Moore said he feared the approximately $18 million in federal grant funding the airport has received in the past eight years would also be at risk if the city followed in King County’s footsteps.
Interviews and records obtained by the UW’s Center for Human Rights and Crosscut, however, show ICE has approached at least two other airports about handling deportation flights but that, as in King County, officials at both have rejected the federal agency’s offer.
After King County banned deportation flights, ICE approached officials at Paine Field in Everett and Bellingham International Airport, emails show.
When asked what airports the agency had approached, ICE spokesperson Tanya Roman would only say: “ICE used many factors to determine the best airport to utilize for ICE charter flights. Some of these factors include detainee safety, airport accessibility and cost to taxpayers. Based on these factors, ICE maintains that utilizing [Boeing Field] is the best option.”
On May 3, days before the first ICE flight to Yakima, Katrina Martin, an airport operations specialist in Snohomish County, wrote in an email: “Team, Deportation Officer Darren Renner who plans the ICE Air Flights is trying to plan a flight through Paine Field on Tuesday.”
The next day, Bruce Fisher, deputy director of operations at Paine Field, responded, saying, “All: word from downtown is to let Arif handle any further comms with ICE. We'll stand down. Call me with any questions. Thanks, Bruce.”
In response to questions, Arif R. Ghouse, the airport’s director, denied having direct conversations with ICE, but reiterated the same argument officials in Yakima have used to defend the practice of operating such flights.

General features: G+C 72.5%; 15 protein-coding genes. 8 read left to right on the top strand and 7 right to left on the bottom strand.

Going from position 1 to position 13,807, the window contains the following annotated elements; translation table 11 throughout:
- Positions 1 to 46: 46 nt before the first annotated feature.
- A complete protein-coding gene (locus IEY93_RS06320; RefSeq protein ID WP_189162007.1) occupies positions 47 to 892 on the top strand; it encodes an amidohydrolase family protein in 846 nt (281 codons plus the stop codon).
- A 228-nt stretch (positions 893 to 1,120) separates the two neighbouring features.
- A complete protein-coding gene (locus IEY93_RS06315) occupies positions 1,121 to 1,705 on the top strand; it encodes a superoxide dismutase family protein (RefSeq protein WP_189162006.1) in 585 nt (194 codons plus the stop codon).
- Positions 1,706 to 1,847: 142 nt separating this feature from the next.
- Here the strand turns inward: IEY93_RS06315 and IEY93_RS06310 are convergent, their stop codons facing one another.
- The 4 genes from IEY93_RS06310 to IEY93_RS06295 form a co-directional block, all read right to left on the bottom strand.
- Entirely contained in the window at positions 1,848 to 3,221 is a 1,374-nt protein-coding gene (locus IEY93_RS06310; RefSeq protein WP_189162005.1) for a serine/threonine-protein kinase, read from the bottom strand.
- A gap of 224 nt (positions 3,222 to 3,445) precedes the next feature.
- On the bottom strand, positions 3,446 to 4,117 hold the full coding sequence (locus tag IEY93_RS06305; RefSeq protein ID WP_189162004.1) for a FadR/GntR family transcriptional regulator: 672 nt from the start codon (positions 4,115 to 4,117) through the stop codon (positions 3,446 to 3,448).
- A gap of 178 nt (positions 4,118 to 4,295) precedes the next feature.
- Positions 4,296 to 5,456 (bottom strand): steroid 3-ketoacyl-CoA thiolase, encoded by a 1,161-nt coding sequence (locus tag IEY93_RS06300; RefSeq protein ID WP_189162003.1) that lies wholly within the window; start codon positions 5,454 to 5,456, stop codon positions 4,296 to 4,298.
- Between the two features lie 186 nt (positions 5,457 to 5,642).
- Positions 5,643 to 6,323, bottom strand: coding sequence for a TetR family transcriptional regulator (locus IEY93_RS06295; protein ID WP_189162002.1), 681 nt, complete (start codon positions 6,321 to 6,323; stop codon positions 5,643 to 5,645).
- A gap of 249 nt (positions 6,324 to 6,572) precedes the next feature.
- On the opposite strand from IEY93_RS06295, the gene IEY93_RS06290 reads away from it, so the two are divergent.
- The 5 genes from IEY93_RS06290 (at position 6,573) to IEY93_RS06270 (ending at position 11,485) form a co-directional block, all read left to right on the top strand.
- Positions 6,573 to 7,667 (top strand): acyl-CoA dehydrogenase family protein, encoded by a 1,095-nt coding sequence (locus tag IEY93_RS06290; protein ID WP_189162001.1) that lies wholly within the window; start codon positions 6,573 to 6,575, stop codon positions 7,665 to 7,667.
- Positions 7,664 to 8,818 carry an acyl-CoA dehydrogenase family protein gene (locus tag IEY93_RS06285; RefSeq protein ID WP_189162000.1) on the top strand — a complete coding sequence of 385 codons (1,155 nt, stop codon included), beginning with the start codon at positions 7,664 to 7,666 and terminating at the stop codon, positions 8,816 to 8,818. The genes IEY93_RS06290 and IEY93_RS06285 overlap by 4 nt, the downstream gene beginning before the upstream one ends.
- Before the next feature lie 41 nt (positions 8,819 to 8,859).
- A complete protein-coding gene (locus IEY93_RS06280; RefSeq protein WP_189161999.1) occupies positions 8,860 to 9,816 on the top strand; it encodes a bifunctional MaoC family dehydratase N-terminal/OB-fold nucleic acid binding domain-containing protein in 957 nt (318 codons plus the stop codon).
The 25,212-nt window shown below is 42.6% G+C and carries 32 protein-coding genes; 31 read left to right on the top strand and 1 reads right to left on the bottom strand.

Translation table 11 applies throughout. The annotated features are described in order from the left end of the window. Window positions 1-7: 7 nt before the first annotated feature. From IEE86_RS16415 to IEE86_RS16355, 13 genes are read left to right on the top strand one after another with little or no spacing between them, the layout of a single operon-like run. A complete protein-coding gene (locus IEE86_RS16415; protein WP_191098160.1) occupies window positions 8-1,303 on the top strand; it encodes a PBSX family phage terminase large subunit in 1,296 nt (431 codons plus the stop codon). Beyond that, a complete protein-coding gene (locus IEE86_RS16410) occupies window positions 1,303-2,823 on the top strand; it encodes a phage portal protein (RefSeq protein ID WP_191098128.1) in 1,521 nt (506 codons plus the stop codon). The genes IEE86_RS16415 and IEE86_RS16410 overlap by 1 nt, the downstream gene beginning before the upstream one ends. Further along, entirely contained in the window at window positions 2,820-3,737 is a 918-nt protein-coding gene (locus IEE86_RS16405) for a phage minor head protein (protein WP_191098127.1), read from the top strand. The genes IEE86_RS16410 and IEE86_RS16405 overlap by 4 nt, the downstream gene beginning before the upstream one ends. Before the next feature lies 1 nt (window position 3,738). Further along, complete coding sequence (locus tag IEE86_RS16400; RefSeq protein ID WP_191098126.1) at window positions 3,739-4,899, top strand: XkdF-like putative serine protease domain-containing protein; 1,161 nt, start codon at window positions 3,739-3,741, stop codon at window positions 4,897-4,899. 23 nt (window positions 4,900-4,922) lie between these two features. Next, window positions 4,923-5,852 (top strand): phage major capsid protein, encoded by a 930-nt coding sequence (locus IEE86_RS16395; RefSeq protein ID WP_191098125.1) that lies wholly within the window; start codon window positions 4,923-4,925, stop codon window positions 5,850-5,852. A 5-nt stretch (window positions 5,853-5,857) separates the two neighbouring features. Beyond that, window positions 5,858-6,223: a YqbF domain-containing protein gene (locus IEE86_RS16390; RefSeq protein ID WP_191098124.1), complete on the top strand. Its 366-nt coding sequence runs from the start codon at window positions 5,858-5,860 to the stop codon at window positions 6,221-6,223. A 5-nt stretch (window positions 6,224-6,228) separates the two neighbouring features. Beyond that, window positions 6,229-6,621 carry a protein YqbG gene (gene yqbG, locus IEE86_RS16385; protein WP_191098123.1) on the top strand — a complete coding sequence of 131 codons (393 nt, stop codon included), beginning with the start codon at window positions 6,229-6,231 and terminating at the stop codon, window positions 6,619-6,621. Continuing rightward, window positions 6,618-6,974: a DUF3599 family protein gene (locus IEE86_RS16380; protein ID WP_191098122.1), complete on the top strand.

“Under federal law and FAA policy, we are obligated to allow the federal government to use the airport. As a public facility, we cannot discriminate against users of the airport,” Ghouse wrote in an email to Crosscut.
Ghouse referred questions about why the airport had opted to not service such flights to Castle & Cooke Aviation, the company that services the planes.
In the Bellingham case, Kathlyn M. Lawrence, assistant field office director in Seattle for ICE’s enforcement and removal operations, reached out to Emily Phillipe, the airport’s operations manager, on June 24, almost two months after the agency had begun using Yakima’s airport.
Phillipe said she told Lawrence the airport was not well-equipped to handle such flights because detainees would have had to use the same loading area that commercial passengers use.
The only deportation flight Bellingham has on record is one from Nov. 20, when severe fog at Seattle-Tacoma International Airport caused a U.S. Customs and Border Protection charter Swift Air flight to land there, said Michael Hogan, a spokesperson for the city.
Randy Beehler, spokesperson for the city of Yakima, said city officials are aware that ICE is “trying to explore other options because the transportation of folks over here back and forth is not the best situation for them.”
So far, 1,300 detainees have been flown out of Yakima airport while 1,100 have flown in to the airport, Beehler said. The city has made approximately $16,000 from the 32 flights that have landed and taken off in Yakima since May. For each flight, the airport charges approximately $200 in landing fees, $60 for air stairs and another $200 for airport operations and security.